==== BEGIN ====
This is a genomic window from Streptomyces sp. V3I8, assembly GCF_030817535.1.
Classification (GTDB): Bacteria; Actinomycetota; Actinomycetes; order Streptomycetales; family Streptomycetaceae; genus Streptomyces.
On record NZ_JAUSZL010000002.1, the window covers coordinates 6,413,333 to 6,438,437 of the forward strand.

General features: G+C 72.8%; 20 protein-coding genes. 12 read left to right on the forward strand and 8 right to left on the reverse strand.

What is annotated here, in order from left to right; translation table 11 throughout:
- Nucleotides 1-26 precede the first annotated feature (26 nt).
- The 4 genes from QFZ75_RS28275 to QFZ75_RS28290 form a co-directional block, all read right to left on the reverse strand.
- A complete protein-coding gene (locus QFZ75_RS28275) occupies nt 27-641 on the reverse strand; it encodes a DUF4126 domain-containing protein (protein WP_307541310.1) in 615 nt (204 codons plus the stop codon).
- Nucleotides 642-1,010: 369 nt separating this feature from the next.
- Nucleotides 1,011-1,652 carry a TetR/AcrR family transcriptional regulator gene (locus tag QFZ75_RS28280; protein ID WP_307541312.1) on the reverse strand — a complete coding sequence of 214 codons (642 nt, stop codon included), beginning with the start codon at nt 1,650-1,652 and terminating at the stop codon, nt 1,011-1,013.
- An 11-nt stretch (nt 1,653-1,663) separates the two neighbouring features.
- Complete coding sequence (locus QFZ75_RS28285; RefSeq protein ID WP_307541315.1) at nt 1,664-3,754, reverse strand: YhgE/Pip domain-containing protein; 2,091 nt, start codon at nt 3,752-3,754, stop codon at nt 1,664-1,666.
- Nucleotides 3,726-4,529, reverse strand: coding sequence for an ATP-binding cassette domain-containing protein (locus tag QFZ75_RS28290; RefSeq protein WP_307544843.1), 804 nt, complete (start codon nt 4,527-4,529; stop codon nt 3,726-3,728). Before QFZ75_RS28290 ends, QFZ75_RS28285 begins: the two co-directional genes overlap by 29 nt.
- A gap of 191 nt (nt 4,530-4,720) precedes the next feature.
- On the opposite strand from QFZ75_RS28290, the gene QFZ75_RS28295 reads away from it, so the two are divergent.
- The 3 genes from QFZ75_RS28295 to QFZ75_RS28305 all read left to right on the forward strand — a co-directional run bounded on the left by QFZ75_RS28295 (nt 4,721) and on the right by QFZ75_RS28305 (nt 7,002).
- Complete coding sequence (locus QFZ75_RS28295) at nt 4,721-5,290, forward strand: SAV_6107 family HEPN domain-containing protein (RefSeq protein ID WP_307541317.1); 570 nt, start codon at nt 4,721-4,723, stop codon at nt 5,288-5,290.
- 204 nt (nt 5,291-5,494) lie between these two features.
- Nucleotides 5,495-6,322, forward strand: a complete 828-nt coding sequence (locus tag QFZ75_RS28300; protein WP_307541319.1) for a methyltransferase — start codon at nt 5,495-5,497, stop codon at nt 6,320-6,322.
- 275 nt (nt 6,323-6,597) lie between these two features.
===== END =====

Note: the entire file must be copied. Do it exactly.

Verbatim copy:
This is a genomic window from Streptomyces sp. V3I8, assembly GCF_030817535.1.
Classification (GTDB): Bacteria; Actinomycetota; Actinomycetes; order Streptomycetales; family Streptomycetaceae; genus Streptomyces.
On record NZ_JAUSZL010000002.1, the window covers coordinates 6,413,333 to 6,438,437 of the forward strand.

General features: G+C 72.8%; 20 protein-coding genes. 12 read left to right on the forward strand and 8 right to left on the reverse strand.

What is annotated here, in order from left to right; translation table 11 throughout:
- Nucleotides 1-26 precede the first annotated feature (26 nt).
- The 4 genes from QFZ75_RS28275 to QFZ75_RS28290 form a co-directional block, all read right to left on the reverse strand.
- A complete protein-coding gene (locus QFZ75_RS28275) occupies nt 27-641 on the reverse strand; it encodes a DUF4126 domain-containing protein (protein WP_307541310.1) in 615 nt (204 codons plus the stop codon).
- Nucleotides 642-1,010: 369 nt separating this feature from the next.
- Nucleotides 1,011-1,652 carry a TetR/AcrR family transcriptional regulator gene (locus tag QFZ75_RS28280; protein ID WP_307541312.1) on the reverse strand — a complete coding sequence of 214 codons (642 nt, stop codon included), beginning with the start codon at nt 1,650-1,652 and terminating at the stop codon, nt 1,011-1,013.
- An 11-nt stretch (nt 1,653-1,663) separates the two neighbouring features.
- Complete coding sequence (locus QFZ75_RS28285; RefSeq protein ID WP_307541315.1) at nt 1,664-3,754, reverse strand: YhgE/Pip domain-containing protein; 2,091 nt, start codon at nt 3,752-3,754, stop codon at nt 1,664-1,666.
- Nucleotides 3,726-4,529, reverse strand: coding sequence for an ATP-binding cassette domain-containing protein (locus tag QFZ75_RS28290; RefSeq protein WP_307544843.1), 804 nt, complete (start codon nt 4,527-4,529; stop codon nt 3,726-3,728). Before QFZ75_RS28290 ends, QFZ75_RS28285 begins: the two co-directional genes overlap by 29 nt.
- A gap of 191 nt (nt 4,530-4,720) precedes the next feature.
- On the opposite strand from QFZ75_RS28290, the gene QFZ75_RS28295 reads away from it, so the two are divergent.
- The 3 genes from QFZ75_RS28295 to QFZ75_RS28305 all read left to right on the forward strand — a co-directional run bounded on the left by QFZ75_RS28295 (nt 4,721) and on the right by QFZ75_RS28305 (nt 7,002).
- Complete coding sequence (locus QFZ75_RS28295) at nt 4,721-5,290, forward strand: SAV_6107 family HEPN domain-containing protein (RefSeq protein ID WP_307541317.1); 570 nt, start codon at nt 4,721-4,723, stop codon at nt 5,288-5,290.
- 204 nt (nt 5,291-5,494) lie between these two features.
- Nucleotides 5,495-6,322, forward strand: a complete 828-nt coding sequence (locus tag QFZ75_RS28300; protein WP_307541319.1) for a methyltransferase — start codon at nt 5,495-5,497, stop codon at nt 6,320-6,322.
- 275 nt (nt 6,323-6,597) lie between these two features.